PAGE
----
In an online chat Thursday, UW-Madison Chancellor Biddy Martin defended the proposed New Badger Partnership to an online audience of over 700.
Martin, along with other administrators from the UW-Madison, answered live questions on the proposal, which would split off the UW System's flagship school and privately subsidize parts of its services.
Martin summed up the changes, saying: "A public university will always need significant public funding. UW-Madison is already a hybrid of public and private funding sources. The balance will change because of declining state support, but our discussions have included assumptions of stable state funding, other significant forms of interaction with the state, and a board composed in a way that will ensure accountability to the public."
While many of the questions thrown were softballs ("How can we support you in this endeavor, Chancellor Martin?"), other live chat participants were more critical.
One commenter, "Will," addressed the fact that many on campus were taken by surprise when Martin announced her support for Walker's plan to split UW-Madison from the system.
"Many folks at UW-Madison support the split, yet feel uncomfortable with [the] process (not being in the loop)," wrote Will. "Why do you think there is this perception?"
Martin replied candidly, saying the administration had been in constant contact with the governor's office, but had avoided making public judgment on the program's viability.
"There are times in any process that require discretion while ideas are still in formation," said Martin. "With respect to UW-System, communication on all sides was no doubt less than ideal, and I regret the distress that has caused.… There will now be more public discussion and deliberation."
Much of Thursday's discussion and debate reflected recent concerns over Gov. Scott Walker's "budget repair bill," including concerns over the fact that Walker would be in a position to appoint 11 of the 21 Board of Trustees members.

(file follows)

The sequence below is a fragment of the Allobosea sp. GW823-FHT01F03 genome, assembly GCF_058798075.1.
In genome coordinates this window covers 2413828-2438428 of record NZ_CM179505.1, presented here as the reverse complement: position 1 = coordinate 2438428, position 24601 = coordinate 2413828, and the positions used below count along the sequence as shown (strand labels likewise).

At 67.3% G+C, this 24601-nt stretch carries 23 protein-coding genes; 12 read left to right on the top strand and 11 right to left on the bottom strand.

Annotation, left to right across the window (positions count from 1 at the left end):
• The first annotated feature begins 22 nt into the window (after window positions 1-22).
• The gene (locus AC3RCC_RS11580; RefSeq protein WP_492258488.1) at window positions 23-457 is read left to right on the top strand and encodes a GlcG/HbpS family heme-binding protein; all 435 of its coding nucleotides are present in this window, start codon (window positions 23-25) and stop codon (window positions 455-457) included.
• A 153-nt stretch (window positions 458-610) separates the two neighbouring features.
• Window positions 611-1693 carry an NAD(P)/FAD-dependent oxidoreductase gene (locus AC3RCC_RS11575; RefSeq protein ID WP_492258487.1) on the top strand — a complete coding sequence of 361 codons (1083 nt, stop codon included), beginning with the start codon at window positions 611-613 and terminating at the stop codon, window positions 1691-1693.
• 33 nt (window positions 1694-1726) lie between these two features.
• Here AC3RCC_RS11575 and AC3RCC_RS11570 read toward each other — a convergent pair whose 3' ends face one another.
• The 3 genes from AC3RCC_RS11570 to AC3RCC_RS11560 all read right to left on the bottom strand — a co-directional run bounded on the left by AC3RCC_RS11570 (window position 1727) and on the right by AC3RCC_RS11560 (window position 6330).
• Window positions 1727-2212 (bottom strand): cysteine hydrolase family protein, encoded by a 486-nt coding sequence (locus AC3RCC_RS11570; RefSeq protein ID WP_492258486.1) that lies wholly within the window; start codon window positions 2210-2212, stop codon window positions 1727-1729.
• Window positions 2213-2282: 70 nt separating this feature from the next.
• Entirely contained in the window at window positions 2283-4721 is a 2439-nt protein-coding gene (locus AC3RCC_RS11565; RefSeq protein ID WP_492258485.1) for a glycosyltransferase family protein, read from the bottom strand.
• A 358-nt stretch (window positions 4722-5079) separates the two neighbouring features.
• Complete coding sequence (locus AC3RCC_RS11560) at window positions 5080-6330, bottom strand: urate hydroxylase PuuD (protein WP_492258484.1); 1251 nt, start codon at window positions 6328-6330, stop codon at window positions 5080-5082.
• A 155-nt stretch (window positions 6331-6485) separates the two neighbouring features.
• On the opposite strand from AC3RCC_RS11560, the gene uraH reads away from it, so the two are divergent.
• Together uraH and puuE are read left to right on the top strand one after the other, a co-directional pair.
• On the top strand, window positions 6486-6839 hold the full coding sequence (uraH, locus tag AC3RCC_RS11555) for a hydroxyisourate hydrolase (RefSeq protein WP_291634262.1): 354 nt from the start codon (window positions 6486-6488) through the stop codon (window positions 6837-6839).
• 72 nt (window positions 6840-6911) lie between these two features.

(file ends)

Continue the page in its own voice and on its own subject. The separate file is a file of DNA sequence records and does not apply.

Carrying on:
Respondents avoided answering whether this could pose problems, insisting instead on the necessity of maintaining this member ratio in order to keep their status as a public institution.
"Our commitment is firm," Dean of Students Lori Berquam reiterated. "We remain a public institution."
Meanwhile, questions of tuition caps or increases remained unanswered, with respondents stating and restating that the Board of Trustees would determine such issues later.
The board would also be charged with determining the future of collective bargaining, which Office of Human Resources' Bob Lavigna said would remain the same until June 30, 2012.
With Walker's budget presentation looming, Martin and others in the discussion emphasized the necessity that the proposal pass now.
"Defeat of the proposal would endanger the world-class status of the university because we face deep budget cuts, the possibility of more constraint, and no new tools to deal with the increasingly competitive landscape of higher education," wrote Martin.
Martin will speak to the UW Board of Regents about her plan Friday in the Pyle Center at 10 a.m. The meeting is open to the public, and a live video stream will be available.